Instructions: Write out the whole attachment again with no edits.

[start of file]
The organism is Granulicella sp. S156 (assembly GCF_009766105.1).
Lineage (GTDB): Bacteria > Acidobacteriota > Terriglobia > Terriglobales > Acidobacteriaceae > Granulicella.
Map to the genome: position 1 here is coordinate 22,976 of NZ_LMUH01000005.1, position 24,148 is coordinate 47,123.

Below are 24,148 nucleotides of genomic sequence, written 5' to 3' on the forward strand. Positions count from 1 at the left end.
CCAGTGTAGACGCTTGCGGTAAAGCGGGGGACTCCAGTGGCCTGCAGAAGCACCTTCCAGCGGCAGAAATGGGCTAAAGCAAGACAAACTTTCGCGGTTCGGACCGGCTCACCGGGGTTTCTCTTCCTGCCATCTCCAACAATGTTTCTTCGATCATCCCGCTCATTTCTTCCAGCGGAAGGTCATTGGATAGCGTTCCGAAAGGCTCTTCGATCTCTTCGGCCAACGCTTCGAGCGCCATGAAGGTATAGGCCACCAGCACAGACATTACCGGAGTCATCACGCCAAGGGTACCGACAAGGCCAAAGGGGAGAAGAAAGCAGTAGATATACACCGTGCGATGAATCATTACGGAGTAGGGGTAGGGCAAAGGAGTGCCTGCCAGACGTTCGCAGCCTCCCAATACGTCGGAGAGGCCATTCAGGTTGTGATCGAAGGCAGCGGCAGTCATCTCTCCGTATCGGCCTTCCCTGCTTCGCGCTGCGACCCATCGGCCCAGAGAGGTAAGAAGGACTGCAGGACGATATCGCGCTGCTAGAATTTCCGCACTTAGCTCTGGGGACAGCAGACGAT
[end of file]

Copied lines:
The organism is Granulicella sp. S156 (assembly GCF_009766105.1).
Lineage (GTDB): Bacteria > Acidobacteriota > Terriglobia > Terriglobales > Acidobacteriaceae > Granulicella.
Map to the genome: position 1 here is coordinate 22,976 of NZ_LMUH01000005.1, position 24,148 is coordinate 47,123.

Below are 24,148 nucleotides of genomic sequence, written 5' to 3' on the forward strand. Positions count from 1 at the left end.
CCAGTGTAGACGCTTGCGGTAAAGCGGGGGACTCCAGTGGCCTGCAGAAGCACCTTCCAGCGGCAGAAATGGGCTAAAGCAAGACAAACTTTCGCGGTTCGGACCGGCTCACCGGGGTTTCTCTTCCTGCCATCTCCAACAATGTTTCTTCGATCATCCCGCTCATTTCTTCCAGCGGAAGGTCATTGGATAGCGTTCCGAAAGGCTCTTCGATCTCTTCGGCCAACGCTTCGAGCGCCATGAAGGTATAGGCCACCAGCACAGACATTACCGGAGTCATCACGCCAAGGGTACCGACAAGGCCAAAGGGGAGAAGAAAGCAGTAGATATACACCGTGCGATGAATCATTACGGAGTAGGGGTAGGGCAAAGGAGTGCCTGCCAGACGTTCGCAGCCTCCCAATACGTCGGAGAGGCCATTCAGGTTGTGATCGAAGGCAGCGGCAGTCATCTCTCCGTATCGGCCTTCCCTGCTTCGCGCTGCGACCCATCGGCCCAGAGAGGTAAGAAGGACTGCAGGACGATATCGCGCTGCTAGAATTTCCGCACTTAGCTCTGGGGACAGCAGACGAT